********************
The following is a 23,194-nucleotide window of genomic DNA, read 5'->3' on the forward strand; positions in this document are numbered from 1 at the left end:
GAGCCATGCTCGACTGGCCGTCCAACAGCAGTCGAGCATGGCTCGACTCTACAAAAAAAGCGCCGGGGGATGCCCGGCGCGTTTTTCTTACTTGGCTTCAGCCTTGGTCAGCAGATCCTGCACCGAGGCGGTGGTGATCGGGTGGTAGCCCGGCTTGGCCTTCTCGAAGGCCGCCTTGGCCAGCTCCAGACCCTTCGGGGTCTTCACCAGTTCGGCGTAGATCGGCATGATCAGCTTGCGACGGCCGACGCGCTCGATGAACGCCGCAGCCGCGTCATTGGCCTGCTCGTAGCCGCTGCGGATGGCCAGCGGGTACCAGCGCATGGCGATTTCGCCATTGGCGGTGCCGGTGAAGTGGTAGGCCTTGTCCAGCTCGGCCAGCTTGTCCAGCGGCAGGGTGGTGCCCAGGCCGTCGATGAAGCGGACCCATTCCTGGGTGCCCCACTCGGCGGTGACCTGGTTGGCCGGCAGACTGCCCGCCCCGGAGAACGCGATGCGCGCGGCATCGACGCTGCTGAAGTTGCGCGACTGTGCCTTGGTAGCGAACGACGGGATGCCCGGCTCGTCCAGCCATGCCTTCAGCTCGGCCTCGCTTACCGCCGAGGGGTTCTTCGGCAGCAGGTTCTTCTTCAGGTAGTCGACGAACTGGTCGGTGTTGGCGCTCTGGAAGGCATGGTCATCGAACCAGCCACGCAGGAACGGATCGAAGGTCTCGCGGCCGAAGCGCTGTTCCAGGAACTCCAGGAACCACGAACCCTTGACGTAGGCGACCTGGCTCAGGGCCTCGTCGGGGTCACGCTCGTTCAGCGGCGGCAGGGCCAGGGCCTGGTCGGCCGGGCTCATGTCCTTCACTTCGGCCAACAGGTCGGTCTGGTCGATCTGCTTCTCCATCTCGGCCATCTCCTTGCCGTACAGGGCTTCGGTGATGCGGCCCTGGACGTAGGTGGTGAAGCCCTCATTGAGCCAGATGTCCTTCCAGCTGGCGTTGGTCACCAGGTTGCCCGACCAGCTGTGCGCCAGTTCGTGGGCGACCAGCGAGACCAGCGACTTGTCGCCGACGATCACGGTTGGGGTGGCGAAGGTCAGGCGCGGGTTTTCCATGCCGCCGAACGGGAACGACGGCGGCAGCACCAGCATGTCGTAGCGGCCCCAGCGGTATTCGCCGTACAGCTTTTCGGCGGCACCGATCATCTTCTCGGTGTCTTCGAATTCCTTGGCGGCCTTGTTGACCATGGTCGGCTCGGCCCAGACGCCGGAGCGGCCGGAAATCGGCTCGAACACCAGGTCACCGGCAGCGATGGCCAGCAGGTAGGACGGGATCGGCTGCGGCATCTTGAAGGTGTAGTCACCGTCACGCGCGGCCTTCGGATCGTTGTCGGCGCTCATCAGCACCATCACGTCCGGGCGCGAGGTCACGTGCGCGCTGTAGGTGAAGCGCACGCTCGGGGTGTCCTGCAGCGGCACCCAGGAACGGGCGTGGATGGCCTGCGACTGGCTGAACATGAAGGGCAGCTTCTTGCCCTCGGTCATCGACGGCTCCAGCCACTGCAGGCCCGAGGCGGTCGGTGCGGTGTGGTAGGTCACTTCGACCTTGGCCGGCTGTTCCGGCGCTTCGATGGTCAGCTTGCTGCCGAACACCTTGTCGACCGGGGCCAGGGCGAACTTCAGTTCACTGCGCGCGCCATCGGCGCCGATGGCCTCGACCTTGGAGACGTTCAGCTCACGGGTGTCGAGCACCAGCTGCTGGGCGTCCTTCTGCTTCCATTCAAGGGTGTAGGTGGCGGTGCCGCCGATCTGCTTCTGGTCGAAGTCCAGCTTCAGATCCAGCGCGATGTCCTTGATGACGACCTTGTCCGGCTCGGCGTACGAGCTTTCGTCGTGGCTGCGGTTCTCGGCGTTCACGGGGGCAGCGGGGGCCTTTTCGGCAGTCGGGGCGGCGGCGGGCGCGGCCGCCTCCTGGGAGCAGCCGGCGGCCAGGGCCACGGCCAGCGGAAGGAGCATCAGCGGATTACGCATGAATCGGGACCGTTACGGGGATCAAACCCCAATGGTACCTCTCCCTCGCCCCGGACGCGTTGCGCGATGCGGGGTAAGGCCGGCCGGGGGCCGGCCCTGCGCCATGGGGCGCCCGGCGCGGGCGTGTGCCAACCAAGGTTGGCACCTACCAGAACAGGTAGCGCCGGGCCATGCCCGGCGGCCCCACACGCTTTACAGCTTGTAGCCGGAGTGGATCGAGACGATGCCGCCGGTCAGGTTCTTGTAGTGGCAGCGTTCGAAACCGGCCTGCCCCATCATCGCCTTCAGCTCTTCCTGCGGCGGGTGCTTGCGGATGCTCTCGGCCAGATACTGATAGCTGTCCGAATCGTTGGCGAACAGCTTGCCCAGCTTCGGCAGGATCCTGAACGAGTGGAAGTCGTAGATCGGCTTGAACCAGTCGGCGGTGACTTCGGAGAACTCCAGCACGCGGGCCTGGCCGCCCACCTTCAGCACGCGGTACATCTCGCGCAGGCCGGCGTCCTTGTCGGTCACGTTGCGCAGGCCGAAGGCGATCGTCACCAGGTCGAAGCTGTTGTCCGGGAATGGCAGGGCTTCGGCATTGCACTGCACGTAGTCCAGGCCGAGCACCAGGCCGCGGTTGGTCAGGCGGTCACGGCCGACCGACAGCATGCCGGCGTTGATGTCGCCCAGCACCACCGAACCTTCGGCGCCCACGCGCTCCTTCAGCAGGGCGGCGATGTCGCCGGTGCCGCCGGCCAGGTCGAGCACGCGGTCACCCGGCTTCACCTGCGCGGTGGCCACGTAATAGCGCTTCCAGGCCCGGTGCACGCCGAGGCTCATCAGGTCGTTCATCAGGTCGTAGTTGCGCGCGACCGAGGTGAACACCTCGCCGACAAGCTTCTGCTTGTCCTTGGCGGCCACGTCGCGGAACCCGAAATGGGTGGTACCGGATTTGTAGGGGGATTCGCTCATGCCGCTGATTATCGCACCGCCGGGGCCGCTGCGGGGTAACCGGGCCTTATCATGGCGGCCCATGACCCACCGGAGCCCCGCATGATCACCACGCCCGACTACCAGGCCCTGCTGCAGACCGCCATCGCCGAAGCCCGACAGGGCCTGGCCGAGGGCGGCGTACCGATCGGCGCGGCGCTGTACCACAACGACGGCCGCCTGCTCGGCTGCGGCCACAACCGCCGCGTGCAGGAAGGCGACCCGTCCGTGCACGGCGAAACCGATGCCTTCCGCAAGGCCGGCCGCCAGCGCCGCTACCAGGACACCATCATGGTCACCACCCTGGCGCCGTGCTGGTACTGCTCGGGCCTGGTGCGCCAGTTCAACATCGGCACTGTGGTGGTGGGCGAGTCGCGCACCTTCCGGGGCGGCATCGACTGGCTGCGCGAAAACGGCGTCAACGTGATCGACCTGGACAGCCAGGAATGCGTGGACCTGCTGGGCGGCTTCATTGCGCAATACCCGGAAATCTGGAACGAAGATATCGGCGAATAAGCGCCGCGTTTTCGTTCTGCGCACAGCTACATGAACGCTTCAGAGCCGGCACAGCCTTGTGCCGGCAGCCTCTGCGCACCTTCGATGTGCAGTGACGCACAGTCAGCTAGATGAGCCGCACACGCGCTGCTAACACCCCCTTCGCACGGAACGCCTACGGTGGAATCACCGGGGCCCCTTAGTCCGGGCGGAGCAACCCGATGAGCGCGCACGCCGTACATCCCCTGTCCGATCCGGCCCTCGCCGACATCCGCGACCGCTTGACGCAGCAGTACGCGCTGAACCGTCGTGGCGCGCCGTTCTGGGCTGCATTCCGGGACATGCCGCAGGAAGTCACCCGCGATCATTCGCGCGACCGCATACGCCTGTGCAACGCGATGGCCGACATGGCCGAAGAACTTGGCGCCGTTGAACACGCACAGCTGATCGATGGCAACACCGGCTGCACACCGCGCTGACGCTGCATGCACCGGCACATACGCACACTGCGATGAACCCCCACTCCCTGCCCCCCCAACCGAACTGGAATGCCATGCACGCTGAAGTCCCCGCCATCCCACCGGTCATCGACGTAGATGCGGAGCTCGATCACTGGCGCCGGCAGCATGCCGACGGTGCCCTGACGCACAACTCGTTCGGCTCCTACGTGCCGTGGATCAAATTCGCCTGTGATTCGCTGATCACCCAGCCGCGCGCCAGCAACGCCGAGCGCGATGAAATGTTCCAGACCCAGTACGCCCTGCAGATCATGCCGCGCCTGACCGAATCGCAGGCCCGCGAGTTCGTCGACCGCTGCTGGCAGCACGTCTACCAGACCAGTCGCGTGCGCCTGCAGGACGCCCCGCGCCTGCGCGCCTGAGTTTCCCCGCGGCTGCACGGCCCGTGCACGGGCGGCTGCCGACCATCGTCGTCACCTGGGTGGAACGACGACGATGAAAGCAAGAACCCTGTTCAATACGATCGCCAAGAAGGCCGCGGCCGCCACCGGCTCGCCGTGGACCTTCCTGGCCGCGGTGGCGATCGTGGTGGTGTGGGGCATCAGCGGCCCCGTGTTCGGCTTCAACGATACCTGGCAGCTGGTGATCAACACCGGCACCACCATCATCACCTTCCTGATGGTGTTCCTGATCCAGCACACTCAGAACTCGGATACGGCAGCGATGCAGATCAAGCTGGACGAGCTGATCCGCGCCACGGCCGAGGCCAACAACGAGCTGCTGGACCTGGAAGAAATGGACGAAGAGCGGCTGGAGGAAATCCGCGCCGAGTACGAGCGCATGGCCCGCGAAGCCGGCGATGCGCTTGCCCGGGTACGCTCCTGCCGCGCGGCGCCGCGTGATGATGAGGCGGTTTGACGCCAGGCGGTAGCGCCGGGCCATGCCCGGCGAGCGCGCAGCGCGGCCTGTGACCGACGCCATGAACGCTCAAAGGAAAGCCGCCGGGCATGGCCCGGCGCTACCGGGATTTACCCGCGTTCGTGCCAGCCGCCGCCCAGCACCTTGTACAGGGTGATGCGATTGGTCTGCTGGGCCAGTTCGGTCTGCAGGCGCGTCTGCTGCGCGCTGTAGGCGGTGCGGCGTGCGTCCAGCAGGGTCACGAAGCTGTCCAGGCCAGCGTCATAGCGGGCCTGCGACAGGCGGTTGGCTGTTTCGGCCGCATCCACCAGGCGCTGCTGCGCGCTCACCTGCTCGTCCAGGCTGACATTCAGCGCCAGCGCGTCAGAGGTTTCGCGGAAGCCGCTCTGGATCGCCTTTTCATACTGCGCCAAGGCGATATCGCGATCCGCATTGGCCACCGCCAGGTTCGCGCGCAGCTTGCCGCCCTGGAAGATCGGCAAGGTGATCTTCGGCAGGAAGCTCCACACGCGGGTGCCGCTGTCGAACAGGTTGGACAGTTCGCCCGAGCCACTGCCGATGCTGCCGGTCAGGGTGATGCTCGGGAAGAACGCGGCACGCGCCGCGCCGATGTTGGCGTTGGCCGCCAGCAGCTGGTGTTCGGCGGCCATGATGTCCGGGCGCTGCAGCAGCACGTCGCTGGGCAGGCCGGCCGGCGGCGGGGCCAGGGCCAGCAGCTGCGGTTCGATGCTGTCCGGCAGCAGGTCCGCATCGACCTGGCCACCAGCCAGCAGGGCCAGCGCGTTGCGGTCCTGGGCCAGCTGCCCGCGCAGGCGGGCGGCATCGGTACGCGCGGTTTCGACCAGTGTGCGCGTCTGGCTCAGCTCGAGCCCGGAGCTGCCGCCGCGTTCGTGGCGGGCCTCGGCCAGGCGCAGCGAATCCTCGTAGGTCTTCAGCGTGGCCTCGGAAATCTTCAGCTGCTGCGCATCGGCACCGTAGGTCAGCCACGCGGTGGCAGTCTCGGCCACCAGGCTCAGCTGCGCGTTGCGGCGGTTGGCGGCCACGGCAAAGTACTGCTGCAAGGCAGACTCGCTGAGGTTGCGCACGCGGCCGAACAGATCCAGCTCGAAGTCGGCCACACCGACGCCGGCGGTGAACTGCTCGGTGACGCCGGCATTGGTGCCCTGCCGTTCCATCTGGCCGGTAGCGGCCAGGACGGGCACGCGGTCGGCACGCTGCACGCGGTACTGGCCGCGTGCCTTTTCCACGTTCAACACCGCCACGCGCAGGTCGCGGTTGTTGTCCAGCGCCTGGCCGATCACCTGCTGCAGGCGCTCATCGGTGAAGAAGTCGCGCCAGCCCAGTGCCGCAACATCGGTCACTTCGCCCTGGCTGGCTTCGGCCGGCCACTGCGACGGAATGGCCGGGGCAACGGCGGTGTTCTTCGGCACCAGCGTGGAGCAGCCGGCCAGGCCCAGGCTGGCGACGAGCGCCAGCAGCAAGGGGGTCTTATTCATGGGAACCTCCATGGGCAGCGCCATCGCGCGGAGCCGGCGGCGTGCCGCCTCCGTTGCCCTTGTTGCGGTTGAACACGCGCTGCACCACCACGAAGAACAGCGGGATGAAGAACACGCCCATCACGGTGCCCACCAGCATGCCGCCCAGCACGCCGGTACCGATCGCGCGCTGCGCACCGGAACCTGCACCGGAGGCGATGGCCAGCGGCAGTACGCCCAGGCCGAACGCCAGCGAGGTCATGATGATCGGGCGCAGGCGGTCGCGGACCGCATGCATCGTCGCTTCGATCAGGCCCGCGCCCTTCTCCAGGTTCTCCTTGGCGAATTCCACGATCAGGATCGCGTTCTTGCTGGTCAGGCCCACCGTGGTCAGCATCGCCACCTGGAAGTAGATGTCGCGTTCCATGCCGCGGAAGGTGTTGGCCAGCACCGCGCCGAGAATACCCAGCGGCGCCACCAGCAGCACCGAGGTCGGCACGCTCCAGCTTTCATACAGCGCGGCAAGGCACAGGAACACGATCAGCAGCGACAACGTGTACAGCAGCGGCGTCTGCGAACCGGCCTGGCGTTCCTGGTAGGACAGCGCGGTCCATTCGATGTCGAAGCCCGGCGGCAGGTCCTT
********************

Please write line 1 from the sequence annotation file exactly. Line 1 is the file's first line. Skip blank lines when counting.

The following is a 23,194-nucleotide window of genomic DNA, read 5'->3' on the forward strand; positions in this document are numbered from 1 at the left end: